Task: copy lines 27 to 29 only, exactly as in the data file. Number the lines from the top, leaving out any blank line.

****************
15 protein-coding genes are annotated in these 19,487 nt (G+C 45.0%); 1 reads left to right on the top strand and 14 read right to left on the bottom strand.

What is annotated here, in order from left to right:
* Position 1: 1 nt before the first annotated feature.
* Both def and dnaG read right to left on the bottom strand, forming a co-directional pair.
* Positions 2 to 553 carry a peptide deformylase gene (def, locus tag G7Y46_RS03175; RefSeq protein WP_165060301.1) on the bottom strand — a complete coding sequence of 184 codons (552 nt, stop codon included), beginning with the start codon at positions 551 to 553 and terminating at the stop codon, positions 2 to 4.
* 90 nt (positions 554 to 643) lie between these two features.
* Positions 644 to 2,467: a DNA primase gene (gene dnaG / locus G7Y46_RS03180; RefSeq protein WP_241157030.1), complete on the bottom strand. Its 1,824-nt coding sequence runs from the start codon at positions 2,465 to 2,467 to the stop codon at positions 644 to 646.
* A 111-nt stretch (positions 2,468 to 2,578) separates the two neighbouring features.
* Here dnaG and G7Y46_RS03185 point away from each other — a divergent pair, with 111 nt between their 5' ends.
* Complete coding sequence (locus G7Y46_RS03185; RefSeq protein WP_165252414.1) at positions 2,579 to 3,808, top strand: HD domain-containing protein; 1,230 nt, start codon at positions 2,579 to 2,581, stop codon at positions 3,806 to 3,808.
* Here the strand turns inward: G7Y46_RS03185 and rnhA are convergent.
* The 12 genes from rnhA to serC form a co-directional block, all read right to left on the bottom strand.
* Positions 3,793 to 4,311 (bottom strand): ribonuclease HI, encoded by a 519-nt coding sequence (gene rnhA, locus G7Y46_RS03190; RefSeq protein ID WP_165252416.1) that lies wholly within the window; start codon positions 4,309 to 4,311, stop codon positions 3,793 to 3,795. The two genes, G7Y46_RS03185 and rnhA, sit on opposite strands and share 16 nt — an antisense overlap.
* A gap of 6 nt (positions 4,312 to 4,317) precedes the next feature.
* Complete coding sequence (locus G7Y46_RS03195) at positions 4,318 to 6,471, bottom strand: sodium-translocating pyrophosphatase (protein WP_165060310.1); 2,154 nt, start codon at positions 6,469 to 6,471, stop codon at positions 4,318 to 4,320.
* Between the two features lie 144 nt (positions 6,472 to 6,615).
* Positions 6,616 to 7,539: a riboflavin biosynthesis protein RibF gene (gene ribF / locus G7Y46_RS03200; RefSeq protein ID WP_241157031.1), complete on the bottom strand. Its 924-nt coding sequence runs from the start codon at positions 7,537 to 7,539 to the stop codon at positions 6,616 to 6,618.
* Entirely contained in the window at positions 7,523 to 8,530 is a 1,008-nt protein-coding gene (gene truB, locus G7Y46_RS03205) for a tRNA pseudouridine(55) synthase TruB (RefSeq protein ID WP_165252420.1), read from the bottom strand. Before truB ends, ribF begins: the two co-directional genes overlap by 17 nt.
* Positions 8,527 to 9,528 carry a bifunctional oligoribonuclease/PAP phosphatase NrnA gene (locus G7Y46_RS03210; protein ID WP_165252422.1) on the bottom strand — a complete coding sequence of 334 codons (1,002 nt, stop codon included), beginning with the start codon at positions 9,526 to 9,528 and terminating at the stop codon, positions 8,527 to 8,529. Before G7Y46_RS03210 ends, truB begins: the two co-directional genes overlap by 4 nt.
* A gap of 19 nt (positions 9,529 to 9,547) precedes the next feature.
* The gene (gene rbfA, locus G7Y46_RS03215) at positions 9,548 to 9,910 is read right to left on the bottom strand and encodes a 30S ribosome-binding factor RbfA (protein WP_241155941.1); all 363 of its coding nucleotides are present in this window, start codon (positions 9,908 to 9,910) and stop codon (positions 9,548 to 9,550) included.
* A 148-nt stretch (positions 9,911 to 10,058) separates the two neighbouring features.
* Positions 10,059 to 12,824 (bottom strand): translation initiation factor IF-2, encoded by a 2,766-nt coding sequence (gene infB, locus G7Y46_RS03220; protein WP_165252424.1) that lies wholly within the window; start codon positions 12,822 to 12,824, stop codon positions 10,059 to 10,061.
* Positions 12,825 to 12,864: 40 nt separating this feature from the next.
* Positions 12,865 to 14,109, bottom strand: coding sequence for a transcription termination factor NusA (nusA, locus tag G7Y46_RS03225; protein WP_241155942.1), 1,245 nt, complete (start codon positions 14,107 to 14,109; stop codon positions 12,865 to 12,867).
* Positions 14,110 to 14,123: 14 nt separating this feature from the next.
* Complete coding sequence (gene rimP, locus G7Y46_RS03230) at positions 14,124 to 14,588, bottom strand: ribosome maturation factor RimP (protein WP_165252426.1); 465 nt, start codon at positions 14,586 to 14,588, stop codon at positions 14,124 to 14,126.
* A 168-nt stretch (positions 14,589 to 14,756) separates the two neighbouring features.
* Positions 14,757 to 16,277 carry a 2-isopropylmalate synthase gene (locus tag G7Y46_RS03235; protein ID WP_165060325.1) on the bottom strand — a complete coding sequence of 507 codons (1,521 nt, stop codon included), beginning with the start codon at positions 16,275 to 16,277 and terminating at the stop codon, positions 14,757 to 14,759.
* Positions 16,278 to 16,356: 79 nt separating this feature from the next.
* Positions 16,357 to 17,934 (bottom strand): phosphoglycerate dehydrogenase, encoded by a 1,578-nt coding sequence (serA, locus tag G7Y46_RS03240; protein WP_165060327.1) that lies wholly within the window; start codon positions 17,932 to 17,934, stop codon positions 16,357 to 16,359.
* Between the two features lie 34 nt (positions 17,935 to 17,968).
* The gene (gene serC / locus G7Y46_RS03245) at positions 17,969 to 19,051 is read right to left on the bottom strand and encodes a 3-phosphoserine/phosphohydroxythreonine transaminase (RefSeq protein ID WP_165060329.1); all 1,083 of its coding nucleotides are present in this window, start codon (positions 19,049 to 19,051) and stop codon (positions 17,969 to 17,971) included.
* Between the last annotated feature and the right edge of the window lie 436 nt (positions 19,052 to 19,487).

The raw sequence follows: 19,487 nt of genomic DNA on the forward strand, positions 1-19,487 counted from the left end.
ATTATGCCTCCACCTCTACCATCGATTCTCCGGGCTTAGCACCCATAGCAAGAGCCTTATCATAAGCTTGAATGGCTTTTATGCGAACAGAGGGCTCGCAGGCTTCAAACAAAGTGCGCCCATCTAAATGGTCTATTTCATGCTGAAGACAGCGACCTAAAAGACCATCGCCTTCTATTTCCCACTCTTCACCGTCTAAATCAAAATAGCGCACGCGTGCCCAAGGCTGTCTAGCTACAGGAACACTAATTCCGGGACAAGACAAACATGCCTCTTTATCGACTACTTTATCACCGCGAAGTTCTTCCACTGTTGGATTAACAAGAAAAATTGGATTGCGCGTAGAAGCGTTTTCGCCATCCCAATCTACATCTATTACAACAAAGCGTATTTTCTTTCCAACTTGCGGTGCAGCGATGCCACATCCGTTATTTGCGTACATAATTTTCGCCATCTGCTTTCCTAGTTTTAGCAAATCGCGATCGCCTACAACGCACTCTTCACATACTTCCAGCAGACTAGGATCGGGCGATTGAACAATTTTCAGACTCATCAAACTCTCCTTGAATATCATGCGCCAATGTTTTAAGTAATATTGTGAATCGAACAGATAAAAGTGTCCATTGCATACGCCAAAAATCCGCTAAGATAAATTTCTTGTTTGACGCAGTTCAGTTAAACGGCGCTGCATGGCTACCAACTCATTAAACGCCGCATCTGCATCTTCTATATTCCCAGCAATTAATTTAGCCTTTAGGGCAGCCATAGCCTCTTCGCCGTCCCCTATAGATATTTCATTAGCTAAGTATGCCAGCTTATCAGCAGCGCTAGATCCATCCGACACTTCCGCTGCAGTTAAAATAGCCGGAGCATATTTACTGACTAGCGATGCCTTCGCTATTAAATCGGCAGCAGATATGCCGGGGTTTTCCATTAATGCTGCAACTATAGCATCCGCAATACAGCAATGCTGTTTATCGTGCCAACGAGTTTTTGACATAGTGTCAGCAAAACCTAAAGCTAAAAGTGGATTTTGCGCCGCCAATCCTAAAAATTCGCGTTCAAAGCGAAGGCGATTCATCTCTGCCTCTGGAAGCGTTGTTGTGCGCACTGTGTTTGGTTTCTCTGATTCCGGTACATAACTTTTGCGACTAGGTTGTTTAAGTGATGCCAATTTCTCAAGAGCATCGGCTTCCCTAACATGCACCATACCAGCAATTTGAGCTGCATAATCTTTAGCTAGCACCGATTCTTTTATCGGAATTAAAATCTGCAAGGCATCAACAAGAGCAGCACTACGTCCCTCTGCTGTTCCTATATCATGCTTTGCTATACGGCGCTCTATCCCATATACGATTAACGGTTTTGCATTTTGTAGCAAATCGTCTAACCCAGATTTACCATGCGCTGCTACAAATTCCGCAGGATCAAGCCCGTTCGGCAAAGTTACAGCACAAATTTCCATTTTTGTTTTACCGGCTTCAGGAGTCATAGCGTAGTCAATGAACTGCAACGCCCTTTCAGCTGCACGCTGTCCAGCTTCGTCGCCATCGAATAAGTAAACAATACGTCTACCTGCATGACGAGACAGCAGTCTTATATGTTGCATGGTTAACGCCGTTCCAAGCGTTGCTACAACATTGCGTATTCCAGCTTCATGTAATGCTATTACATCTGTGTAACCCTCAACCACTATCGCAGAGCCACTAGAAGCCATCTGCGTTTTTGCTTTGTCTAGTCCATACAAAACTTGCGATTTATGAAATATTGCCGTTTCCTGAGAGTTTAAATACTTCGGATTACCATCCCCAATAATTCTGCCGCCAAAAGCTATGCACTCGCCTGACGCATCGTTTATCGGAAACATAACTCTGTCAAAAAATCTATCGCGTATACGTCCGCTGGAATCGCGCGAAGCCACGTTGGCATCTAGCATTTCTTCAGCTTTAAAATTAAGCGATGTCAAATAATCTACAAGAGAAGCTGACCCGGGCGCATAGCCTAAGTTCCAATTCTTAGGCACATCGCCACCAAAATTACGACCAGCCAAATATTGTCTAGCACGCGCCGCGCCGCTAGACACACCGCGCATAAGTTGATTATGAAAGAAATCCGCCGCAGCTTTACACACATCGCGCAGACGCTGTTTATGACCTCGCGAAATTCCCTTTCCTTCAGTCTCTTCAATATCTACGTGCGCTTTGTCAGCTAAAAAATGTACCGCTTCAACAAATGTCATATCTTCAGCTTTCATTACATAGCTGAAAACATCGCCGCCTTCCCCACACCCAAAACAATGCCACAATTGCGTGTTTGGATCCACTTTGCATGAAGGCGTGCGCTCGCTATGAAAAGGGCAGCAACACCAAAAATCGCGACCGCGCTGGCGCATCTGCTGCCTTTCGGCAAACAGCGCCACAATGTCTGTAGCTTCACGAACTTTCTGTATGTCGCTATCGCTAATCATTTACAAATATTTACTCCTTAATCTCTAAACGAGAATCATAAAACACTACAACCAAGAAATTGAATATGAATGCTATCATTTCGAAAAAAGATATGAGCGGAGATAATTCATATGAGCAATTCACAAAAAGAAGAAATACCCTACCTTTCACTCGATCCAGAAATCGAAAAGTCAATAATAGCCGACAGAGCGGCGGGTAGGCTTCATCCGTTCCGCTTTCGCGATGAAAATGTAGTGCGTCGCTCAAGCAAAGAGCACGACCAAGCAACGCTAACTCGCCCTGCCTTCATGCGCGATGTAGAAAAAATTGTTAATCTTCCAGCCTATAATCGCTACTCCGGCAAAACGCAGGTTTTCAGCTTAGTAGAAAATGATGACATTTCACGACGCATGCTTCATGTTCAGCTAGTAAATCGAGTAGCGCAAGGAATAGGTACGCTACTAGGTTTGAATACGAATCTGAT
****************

* Complete coding sequence (gene rimP, locus G7Y46_RS03230) at positions 14,124 to 14,588, bottom strand: ribosome maturation factor RimP (protein WP_165252426.1); 465 nt, start codon at positions 14,586 to 14,588, stop codon at positions 14,124 to 14,126.
* A 168-nt stretch (positions 14,589 to 14,756) separates the two neighbouring features.
* Positions 14,757 to 16,277 carry a 2-isopropylmalate synthase gene (locus tag G7Y46_RS03235; protein ID WP_165060325.1) on the bottom strand — a complete coding sequence of 507 codons (1,521 nt, stop codon included), beginning with the start codon at positions 16,275 to 16,277 and terminating at the stop codon, positions 14,757 to 14,759.